Japan had a particularly strong period, with the Nikkei breaching the 30,000 level for the first time in three decades in February as the country’s economic recovery from the pandemic continues. With a large proportion of export-driven businesses, Japan is well placed to benefit from a global economic rebound and structural reform is starting to pull the country out of its long slump.
Our emerging market exposure on the higher-risk funds was also positive in Q1 as the region performed well, with holdings such as Artemis Global Emerging Markets among the top contributors, although March was weaker on the back of rising inflation concerns and the associated fear of higher US interest rates.
Elsewhere, the worst quarter for many bond markets in two decades weighed on performance, as fixed income suffered a broad selloff over the period. UK gilts and US Treasuries were particularly affected as successful vaccine rollouts shifted the market narrative to focus on when policymakers may need to raise rates if better-than-expected growth leads to higher inflation. Against such a backdrop, several bond funds were among our weaker positions, with holdings including Axa Sterling Buy and Maintain Credit posting losses over the quarter.
Looking forward, we are increasingly comfortable adding UK equities to our favoured ‘cheap against the US’ collection of markets, particularly with Brexit finally in the rear-view mirror. With a pick-up in growth and economic activity expected this year, at least in certain areas, we have also increased exposure to small-cap equities as these companies tend to perform better during a rebound than larger peers. This is due, in part, to the fact they have a more domestic focus and will benefit more from increased consumer activity.
Our overall view of investment markets remains bullish, particularly for equities and high yield. A combination of government spending and corporate results largely justifies the recovery in equity markets over the past year and there is no obvious sign of tightening policy, with pent-up demand during lockdown still to be let loose on economies.
While there are potential hazards, from growth disappointments, through virus mutations and vaccine bottlenecks, to the mounting spectre of inflation, reasonable valuations outside of US mega caps means there are ongoing reasons to be optimistic.
Given Bitcoin’s recent surge, it is no surprise to see the cryptocurrency take technology’s crown as the most crowded trade in Bank of America’s latest monthly fund manager surveys. Continuing to highlight views moving towards our long-term thinking, the surveys also show a record number of investors moving into emerging markets and expecting the region to be the top performer in 2021, as well as the most positive stance on small caps versus larger companies on record.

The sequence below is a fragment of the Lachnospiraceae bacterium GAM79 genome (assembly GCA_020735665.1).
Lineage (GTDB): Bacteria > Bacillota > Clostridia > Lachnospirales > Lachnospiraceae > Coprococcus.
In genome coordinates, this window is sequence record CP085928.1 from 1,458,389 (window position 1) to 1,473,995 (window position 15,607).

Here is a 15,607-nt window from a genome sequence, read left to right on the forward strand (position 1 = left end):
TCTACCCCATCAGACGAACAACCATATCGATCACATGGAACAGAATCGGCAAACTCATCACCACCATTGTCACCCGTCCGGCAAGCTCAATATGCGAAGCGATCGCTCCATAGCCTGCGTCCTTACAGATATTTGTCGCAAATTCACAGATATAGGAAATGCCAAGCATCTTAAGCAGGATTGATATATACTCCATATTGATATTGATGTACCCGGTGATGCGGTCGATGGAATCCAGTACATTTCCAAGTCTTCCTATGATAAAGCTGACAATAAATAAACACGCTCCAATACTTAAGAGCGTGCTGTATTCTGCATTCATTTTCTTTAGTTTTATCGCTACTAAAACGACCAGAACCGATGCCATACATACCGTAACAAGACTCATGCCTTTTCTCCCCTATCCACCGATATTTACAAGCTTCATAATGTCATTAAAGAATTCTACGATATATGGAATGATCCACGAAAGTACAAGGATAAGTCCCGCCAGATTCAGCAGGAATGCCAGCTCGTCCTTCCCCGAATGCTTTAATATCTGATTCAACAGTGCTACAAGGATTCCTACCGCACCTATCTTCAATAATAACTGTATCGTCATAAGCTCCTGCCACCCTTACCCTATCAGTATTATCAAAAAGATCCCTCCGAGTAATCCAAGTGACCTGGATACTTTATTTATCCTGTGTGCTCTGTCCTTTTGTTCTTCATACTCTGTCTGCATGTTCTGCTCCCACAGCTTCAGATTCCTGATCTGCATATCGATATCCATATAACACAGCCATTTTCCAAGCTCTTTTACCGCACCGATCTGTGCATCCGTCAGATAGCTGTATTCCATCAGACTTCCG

We continue to remain underweight the US as there are cheaper opportunities elsewhere but if we examine earnings prospects across sectors, ex-tech offers recovery potential and we expect investors to look at these undervalued areas as economies improve. If tech does continue to sell off, we highlight the UK as an attractive option amid the reflation trade, with plenty of cyclical upside and structural overweights to sectors such as financials, energy and materials, which have been outperforming this year. Saying that, no one will be surprised to see figures released in March showing the UK economy back in reverse gear during January. While there was no mention of the Brexit effect in the GDP report, separate ONS data highlighted the largest monthly fall in goods imports and exports for the UK since records began in January 1997.
Looking to the next few months, consensus seems split between those urging investors to buy on the back of expected stimulus-fuelled recovery and others fearing an uneven vaccine rollout signals a fragile outlook amid stretched valuations. As ever, we warn against attempts at market timing and prefer to prepare than react, keeping faith that our long-term calls are increasingly bearing fruit.